15 Ocotber 2018 - CLEVELAND, Ohio- For nearly 60 years, Canadian folkie Bruce Cockburn has been chronicling the world as he sees it, taking on oppression, the environment and just about any other topic.
So where does the new release, "Bone On Bone,'' fit in the catalog of nearly 35 albums?
"It's the latest one,'' he said drolly in a call from his current home in San Francisco home earlier this month, ringing up to talk about his show on Tuesday, Oct. 23, at the Music Box Supper Club.
And then, because he's as honest as he is prolific, Cockburn explained.
"Where does it fit in terms of songwriting?'' he asked. In a certain way, it's typical of my albums in that the songs reflect what I've been experiencing during the periods when the songs were being written.
"This case did not involve Third World travel,'' said Cockburn, whose most famous song arguably is "If I Had a Rocket Launcher,'' written about the starvation and oppression he witnessed during a trip to Guatemala. "There's a noticeable level of environmental commentary on this album, and the focus is more on the spiritual than anything else.''
Oh, and just in case you think he is either slowing down or cutting back, Cockburn preceded the 2017 release of "Bone On Bone" with a 544-page memoir called "Rumours of Glory'' in 2014.
The memoirs took three or four years of work, which cutting into the songwriting time.
"All the creative energy I have went into the book,'' said Cockburn, who described the difference in writing for a book and writing a song as "night and day.''
"Writing a song is a short-term phenomenon,'' he explained. "You may spend hours on it, but a book requires you to focus on it for an extended period of time.''
What they do have in common, at least for Cockburn, is the personal aspects of each. While his songs may not be exactly about himself, they do tap his thoughts, beliefs, hopes and fears. Hints of "who" he is come through.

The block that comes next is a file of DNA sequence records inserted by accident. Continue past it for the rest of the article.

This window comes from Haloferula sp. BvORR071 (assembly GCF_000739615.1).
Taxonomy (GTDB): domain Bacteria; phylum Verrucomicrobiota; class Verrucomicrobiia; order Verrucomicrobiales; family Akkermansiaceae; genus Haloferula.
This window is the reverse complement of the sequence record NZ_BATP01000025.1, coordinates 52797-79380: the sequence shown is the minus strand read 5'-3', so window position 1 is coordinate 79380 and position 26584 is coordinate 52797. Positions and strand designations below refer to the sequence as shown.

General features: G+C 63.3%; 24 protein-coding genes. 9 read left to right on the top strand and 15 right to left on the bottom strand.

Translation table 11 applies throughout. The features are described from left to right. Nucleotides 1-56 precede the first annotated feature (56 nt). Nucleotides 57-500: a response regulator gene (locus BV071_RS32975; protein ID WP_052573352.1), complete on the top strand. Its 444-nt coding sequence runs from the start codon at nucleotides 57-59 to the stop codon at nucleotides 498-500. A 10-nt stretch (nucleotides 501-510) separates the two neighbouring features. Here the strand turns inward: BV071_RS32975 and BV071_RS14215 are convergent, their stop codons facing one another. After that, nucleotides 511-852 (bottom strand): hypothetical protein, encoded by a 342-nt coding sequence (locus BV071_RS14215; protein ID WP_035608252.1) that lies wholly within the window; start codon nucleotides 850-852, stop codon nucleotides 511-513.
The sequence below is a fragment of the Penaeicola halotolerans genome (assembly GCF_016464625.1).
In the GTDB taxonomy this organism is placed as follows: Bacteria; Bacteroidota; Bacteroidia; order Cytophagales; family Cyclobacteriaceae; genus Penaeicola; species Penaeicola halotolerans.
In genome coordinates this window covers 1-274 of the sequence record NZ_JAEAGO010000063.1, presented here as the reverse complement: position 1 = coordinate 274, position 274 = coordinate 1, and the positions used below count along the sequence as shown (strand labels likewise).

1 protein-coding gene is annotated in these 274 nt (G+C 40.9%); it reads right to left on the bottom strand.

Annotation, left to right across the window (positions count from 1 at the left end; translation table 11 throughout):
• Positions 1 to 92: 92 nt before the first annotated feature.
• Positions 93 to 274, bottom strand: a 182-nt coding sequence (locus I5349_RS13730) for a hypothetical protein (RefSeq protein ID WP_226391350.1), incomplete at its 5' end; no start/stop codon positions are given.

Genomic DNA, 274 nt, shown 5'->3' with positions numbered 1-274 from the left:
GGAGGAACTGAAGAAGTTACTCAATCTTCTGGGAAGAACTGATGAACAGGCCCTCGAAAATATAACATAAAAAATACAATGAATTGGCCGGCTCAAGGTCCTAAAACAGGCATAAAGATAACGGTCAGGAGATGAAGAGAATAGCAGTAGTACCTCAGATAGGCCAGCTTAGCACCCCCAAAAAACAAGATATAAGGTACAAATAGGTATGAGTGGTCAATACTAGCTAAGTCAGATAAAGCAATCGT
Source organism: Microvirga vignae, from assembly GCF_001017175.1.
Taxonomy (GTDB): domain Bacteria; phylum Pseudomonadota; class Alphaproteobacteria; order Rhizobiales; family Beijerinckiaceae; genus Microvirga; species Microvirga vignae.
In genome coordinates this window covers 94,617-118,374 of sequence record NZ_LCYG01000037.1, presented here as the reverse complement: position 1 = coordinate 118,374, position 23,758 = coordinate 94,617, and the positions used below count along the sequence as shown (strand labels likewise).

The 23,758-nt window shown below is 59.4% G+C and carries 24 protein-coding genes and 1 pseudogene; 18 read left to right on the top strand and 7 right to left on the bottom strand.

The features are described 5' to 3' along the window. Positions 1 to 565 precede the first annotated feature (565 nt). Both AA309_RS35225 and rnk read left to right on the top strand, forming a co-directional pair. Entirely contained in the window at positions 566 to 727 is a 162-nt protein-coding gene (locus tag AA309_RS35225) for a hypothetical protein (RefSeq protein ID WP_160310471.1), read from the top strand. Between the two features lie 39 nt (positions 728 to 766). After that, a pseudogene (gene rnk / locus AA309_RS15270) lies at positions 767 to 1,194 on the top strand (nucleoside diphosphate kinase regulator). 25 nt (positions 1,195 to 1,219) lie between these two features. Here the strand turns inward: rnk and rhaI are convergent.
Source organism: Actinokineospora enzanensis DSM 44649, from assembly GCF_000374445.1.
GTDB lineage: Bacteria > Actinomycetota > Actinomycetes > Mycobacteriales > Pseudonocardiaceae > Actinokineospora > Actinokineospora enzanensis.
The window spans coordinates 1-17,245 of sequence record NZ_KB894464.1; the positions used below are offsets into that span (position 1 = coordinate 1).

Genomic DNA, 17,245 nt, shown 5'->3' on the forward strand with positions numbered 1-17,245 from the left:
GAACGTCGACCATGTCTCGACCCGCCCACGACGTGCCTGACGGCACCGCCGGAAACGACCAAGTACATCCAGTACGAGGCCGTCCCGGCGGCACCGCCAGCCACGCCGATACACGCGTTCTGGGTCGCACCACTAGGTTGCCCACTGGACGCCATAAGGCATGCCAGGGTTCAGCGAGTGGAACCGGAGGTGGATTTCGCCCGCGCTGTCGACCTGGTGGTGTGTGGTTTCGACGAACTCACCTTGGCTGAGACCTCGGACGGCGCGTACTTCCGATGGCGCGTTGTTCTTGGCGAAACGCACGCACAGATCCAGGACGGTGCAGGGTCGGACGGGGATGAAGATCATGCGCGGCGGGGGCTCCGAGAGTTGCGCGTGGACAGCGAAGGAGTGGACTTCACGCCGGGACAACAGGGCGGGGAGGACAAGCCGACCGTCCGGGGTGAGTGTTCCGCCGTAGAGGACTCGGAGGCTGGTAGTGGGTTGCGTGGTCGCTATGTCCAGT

But a book, particularly a memoir, is a revelation of your own soul.
"Exposing too much of who I am?'' he said. "That was a concern. But the bigger concern for me was compromising other people. A lot of that didn't get said in the book.''
He's convinced that didn't affect the honesty of the memoir, not totally. But he conceded that putting in some details might have "altered the flavor of the book.''
"There are things I didn't want to say about my parents and other people who are still alive,'' he said.
Cockburn, not so surprisingly, used his catalog as the groundwork for the book, building the story of his life around the stories of his songs, because they are interwoven.
And now, he's sort of hooked, even though he's still putting out new music - and will until the day he dies, most likely. That's in part because songwriting is who he is, and in part because he feels the job of the songwriter is chronicle life itself. He's working on a book about medieval songwriters, even, and their role as the historians of their era.
"I think the job of an artist in whatever medium is to try to instill their experience of what it is to be human in some way that we all get to share,'' Cockburn said. It's a concept that has grown in the 73-year-old's mind and heart as the years have passed.
"That makes every face of the human experience subject matter for a song,'' he said. "It's perfectly legitimate to wrote silly dance songs or simple love songs - or not-so-simple love songs, for that matter.
"I think it's fair, and I personally like to write about everything I can,'' Cockburn said. "If I can find a way to make it interesting, it becomes natural.''
To that end, the current political climate is the perfect climate for a songwriter, especially one whose history is of activism and philanthropy.
And again, it's the "we're all unique together" mentality that makes it work.
"Everybody [poops], everybody's born. Everybody dies,'' he said. "What's to fight about there? On that level, it's really the sharing that matters."
Plus, a song - maybe one with a catchy melody or a clever lyric - can sometimes get through to an otherwise reticent person, almost without his or her knowledge.
"That's a great way to sneak in under people's fortifications,'' he said, laughing.
When: 8 p.m. Tuesday, Oct. 23.
Where: Music Box Supper Club, 1148 Main Avenue on the west bank of Cleveland's Flats.
Tickets: $40 to $55, at the box office, musicboxcle.com and by phone at 216-242-1250.